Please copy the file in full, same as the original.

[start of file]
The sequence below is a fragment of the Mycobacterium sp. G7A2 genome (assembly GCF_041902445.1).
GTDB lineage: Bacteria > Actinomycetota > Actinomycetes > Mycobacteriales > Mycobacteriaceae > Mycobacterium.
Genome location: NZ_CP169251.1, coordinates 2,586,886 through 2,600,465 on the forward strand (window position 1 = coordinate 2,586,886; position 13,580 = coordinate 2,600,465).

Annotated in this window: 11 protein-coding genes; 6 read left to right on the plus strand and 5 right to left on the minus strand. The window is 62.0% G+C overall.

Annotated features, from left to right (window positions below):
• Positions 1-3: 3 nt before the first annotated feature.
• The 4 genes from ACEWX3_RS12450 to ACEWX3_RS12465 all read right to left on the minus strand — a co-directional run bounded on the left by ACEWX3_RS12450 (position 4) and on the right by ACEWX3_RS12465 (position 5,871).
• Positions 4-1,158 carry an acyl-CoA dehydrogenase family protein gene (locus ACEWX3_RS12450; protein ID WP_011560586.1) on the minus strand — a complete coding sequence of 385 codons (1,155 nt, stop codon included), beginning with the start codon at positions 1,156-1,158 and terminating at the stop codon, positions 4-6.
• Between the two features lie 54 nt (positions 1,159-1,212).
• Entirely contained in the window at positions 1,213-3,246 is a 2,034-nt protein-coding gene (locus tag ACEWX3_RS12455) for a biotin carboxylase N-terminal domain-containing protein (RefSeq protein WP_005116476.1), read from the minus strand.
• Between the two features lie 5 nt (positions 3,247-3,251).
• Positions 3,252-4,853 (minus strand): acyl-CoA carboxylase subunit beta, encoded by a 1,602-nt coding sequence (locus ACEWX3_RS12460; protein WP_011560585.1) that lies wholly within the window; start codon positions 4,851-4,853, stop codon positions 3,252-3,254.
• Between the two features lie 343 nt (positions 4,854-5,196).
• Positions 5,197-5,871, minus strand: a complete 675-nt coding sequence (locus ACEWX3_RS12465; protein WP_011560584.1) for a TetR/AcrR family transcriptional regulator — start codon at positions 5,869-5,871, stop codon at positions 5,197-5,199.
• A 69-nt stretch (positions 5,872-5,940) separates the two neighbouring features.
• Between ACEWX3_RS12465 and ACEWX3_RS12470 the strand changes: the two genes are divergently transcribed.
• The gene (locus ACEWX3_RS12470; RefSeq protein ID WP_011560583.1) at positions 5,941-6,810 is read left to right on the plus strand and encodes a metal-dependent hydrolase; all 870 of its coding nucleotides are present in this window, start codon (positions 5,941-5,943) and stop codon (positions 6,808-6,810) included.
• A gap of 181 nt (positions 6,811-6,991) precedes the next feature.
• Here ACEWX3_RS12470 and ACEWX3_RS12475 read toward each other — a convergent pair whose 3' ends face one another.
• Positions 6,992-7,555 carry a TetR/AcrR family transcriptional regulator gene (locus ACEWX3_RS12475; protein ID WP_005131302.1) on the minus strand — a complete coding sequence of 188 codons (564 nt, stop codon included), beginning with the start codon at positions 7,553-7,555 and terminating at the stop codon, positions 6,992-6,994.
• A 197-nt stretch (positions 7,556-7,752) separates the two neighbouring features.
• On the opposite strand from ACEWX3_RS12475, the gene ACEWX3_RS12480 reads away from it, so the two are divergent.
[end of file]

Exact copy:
The sequence below is a fragment of the Mycobacterium sp. G7A2 genome (assembly GCF_041902445.1).
GTDB lineage: Bacteria > Actinomycetota > Actinomycetes > Mycobacteriales > Mycobacteriaceae > Mycobacterium.
Genome location: NZ_CP169251.1, coordinates 2,586,886 through 2,600,465 on the forward strand (window position 1 = coordinate 2,586,886; position 13,580 = coordinate 2,600,465).

Annotated in this window: 11 protein-coding genes; 6 read left to right on the plus strand and 5 right to left on the minus strand. The window is 62.0% G+C overall.

Annotated features, from left to right (window positions below):
• Positions 1-3: 3 nt before the first annotated feature.
• The 4 genes from ACEWX3_RS12450 to ACEWX3_RS12465 all read right to left on the minus strand — a co-directional run bounded on the left by ACEWX3_RS12450 (position 4) and on the right by ACEWX3_RS12465 (position 5,871).
• Positions 4-1,158 carry an acyl-CoA dehydrogenase family protein gene (locus ACEWX3_RS12450; protein ID WP_011560586.1) on the minus strand — a complete coding sequence of 385 codons (1,155 nt, stop codon included), beginning with the start codon at positions 1,156-1,158 and terminating at the stop codon, positions 4-6.
• Between the two features lie 54 nt (positions 1,159-1,212).
• Entirely contained in the window at positions 1,213-3,246 is a 2,034-nt protein-coding gene (locus tag ACEWX3_RS12455) for a biotin carboxylase N-terminal domain-containing protein (RefSeq protein WP_005116476.1), read from the minus strand.
• Between the two features lie 5 nt (positions 3,247-3,251).
• Positions 3,252-4,853 (minus strand): acyl-CoA carboxylase subunit beta, encoded by a 1,602-nt coding sequence (locus ACEWX3_RS12460; protein WP_011560585.1) that lies wholly within the window; start codon positions 4,851-4,853, stop codon positions 3,252-3,254.
• Between the two features lie 343 nt (positions 4,854-5,196).
• Positions 5,197-5,871, minus strand: a complete 675-nt coding sequence (locus ACEWX3_RS12465; protein WP_011560584.1) for a TetR/AcrR family transcriptional regulator — start codon at positions 5,869-5,871, stop codon at positions 5,197-5,199.
• A 69-nt stretch (positions 5,872-5,940) separates the two neighbouring features.
• Between ACEWX3_RS12465 and ACEWX3_RS12470 the strand changes: the two genes are divergently transcribed.
• The gene (locus ACEWX3_RS12470; RefSeq protein ID WP_011560583.1) at positions 5,941-6,810 is read left to right on the plus strand and encodes a metal-dependent hydrolase; all 870 of its coding nucleotides are present in this window, start codon (positions 5,941-5,943) and stop codon (positions 6,808-6,810) included.
• A gap of 181 nt (positions 6,811-6,991) precedes the next feature.
• Here ACEWX3_RS12470 and ACEWX3_RS12475 read toward each other — a convergent pair whose 3' ends face one another.
• Positions 6,992-7,555 carry a TetR/AcrR family transcriptional regulator gene (locus ACEWX3_RS12475; protein ID WP_005131302.1) on the minus strand — a complete coding sequence of 188 codons (564 nt, stop codon included), beginning with the start codon at positions 7,553-7,555 and terminating at the stop codon, positions 6,992-6,994.
• A 197-nt stretch (positions 7,556-7,752) separates the two neighbouring features.
• On the opposite strand from ACEWX3_RS12475, the gene ACEWX3_RS12480 reads away from it, so the two are divergent.